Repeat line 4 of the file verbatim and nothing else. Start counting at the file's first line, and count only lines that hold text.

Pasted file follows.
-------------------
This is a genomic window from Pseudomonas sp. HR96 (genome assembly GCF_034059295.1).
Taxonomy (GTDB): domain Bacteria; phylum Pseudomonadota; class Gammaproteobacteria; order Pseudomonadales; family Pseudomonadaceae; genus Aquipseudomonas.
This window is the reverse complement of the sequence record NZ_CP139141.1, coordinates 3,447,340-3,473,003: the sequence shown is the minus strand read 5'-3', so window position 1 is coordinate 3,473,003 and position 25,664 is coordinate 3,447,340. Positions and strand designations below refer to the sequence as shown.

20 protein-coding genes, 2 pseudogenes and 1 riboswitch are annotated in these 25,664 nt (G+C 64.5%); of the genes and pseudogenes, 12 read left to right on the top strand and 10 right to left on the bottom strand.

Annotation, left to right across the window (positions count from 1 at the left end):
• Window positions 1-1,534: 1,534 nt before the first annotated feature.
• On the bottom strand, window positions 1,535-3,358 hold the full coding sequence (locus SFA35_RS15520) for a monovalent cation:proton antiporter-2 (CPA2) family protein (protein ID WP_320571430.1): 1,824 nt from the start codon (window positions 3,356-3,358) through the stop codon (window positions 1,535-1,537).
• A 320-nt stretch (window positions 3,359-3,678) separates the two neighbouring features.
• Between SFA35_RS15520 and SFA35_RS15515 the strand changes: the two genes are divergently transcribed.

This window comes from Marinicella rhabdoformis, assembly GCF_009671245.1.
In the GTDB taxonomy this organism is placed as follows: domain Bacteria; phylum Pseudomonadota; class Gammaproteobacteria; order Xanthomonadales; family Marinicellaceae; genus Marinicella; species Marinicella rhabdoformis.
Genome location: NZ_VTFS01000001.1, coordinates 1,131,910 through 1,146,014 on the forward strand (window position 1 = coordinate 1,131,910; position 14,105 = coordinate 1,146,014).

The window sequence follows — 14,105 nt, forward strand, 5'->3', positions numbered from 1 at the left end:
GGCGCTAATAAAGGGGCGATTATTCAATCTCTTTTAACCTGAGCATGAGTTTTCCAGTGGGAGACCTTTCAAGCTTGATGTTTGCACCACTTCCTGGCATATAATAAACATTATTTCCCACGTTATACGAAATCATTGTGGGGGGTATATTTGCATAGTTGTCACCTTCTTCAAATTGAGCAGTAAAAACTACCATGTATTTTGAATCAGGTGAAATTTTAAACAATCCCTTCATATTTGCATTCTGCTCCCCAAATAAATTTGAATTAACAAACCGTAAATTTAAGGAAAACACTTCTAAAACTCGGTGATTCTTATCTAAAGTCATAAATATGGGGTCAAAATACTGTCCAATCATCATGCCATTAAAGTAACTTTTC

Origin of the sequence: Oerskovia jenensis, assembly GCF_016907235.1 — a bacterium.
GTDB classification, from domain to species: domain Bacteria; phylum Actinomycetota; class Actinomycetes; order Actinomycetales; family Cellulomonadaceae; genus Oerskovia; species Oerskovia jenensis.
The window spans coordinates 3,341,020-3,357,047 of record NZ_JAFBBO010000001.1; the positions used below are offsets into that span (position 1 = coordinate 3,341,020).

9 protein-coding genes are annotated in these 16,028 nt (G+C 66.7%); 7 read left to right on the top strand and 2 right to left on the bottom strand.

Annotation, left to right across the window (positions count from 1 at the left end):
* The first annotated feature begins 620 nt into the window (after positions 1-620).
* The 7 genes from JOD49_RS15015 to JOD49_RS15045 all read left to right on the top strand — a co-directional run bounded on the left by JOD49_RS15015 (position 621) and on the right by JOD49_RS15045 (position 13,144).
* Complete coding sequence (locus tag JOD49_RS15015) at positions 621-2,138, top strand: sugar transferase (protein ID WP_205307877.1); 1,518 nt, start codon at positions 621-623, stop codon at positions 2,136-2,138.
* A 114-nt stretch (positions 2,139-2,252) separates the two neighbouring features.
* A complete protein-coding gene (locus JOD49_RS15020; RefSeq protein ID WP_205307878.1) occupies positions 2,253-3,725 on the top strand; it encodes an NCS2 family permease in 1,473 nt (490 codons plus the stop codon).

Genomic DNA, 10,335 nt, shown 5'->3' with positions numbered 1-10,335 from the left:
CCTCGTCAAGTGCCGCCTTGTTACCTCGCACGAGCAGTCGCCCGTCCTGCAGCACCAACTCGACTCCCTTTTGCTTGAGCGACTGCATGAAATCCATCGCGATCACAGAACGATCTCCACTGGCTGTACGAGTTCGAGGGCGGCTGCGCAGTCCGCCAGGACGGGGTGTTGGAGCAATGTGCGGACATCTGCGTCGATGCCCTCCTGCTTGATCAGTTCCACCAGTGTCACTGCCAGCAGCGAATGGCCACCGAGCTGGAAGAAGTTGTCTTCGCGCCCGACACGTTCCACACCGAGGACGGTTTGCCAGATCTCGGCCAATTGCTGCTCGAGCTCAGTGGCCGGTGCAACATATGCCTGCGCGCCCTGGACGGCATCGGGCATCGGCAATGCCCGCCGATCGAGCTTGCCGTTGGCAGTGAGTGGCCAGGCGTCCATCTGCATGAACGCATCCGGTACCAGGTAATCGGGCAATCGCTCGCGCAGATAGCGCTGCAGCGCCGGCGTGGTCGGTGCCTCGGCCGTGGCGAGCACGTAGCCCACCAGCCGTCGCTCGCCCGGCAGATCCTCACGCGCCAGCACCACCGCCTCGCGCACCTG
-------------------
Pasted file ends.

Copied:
20 protein-coding genes, 2 pseudogenes and 1 riboswitch are annotated in these 25,664 nt (G+C 64.5%); of the genes and pseudogenes, 12 read left to right on the top strand and 10 right to left on the bottom strand.